Water-resistant luminaire: luminaire built in order to resist the penetration of rain and usually employed in exterior lighting (the standard protection degree is IPX2, 3, 4).

Vapourproof luminaire: luminaire built in order to resist the penetration of vapours or gases (the standard protection degree is IPX6).

Immersiontight luminaire: luminaire presenting an adequate level of sealing against the penetration of liquids in the conditions specified by the relevant regulation (the standard protection degree is IPX7).

Axis of the beam: the direction passing through the middle of the solid angle delimited by directions that have a light intensity equal to 90% of the maximum intensity of a device.

Absorption: conversion of radiant energy into a different form of energy caused by the interaction of matter.

Rods: photoreceptors of the retina containing light-sensitive pigments capable of starting vision in the dark. Rods are not believed to have any role in the discrimination of color stimuli.

Brilliancy: attribute of a visual sensation according to which a surface seems to emit more or less light. Note: brilliancy, according to its definition, is also an attribute of color. In British recommendations the term brilliancy is used only to describe the brilliancy of colors.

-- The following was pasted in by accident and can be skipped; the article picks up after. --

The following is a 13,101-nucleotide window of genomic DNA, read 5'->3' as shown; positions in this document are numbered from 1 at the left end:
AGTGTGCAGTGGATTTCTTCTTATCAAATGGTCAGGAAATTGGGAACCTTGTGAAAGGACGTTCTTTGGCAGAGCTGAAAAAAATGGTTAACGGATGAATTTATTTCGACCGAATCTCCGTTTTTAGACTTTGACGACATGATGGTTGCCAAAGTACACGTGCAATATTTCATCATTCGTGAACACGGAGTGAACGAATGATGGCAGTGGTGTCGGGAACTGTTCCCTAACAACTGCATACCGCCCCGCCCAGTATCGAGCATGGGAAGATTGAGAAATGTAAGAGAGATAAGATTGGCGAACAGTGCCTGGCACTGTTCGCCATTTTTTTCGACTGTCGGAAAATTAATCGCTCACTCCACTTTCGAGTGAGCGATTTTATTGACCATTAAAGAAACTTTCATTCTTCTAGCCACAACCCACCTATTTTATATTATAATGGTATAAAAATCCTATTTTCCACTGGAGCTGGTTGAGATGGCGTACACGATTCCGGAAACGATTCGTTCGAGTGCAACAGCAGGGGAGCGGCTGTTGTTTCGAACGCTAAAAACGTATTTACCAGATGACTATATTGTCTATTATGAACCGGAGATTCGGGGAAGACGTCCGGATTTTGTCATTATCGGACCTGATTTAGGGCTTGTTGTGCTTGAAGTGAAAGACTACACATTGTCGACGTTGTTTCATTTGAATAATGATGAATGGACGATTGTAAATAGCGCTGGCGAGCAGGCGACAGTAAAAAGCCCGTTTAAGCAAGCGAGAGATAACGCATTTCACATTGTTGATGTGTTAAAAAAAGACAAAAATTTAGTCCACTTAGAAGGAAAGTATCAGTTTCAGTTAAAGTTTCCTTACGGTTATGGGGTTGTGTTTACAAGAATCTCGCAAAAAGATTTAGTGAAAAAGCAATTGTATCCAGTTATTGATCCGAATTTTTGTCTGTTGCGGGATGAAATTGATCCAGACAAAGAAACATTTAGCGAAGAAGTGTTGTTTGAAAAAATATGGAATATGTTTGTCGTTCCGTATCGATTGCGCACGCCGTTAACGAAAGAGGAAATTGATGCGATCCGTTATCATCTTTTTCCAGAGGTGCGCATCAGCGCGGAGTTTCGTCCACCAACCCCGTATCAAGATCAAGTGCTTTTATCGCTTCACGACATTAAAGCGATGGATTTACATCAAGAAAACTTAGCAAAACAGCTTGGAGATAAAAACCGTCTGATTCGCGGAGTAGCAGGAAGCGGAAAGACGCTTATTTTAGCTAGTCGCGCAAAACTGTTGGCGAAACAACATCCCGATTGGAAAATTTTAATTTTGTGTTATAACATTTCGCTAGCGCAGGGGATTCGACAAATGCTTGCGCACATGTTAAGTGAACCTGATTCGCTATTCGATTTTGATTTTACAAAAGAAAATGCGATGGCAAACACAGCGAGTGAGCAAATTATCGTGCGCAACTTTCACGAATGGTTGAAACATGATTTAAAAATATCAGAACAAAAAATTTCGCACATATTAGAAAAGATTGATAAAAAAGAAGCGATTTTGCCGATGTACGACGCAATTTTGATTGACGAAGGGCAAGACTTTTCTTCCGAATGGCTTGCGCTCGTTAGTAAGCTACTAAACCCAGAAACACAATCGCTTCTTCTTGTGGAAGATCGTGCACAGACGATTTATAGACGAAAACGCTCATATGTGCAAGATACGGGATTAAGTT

Field of vision: of the eye(s). Angle amplitude of space in which an object can be perceived when the observer looks at an object placed directly in front of him/her. The field can be either monocular or binocular.

Glimmer: attribute of a visual sensation by which a body seems to transmit or reflect in a diffused way a fraction of the cutting light radiation.

Apparent color: common expression used to describe the impression of color when we look at a light source.

Perceived color: aspect of visual perception that enables an observer to distinguish the differences between two objects that have the same dimensions, form and structure, since these differences are of the same nature as those that can be provoked by a different spectrum composition of light (see also page 5).

Perceived color of an object: perceived color of an illuminating or luminous object.

Cones: photoreceptors of the retina containing light-sensitive pigments that are at the basis of the photopic vision process.

Contrast: subjective adjustment to the apparent difference between two parts of a field of vision (observed simultaneously or sequentially).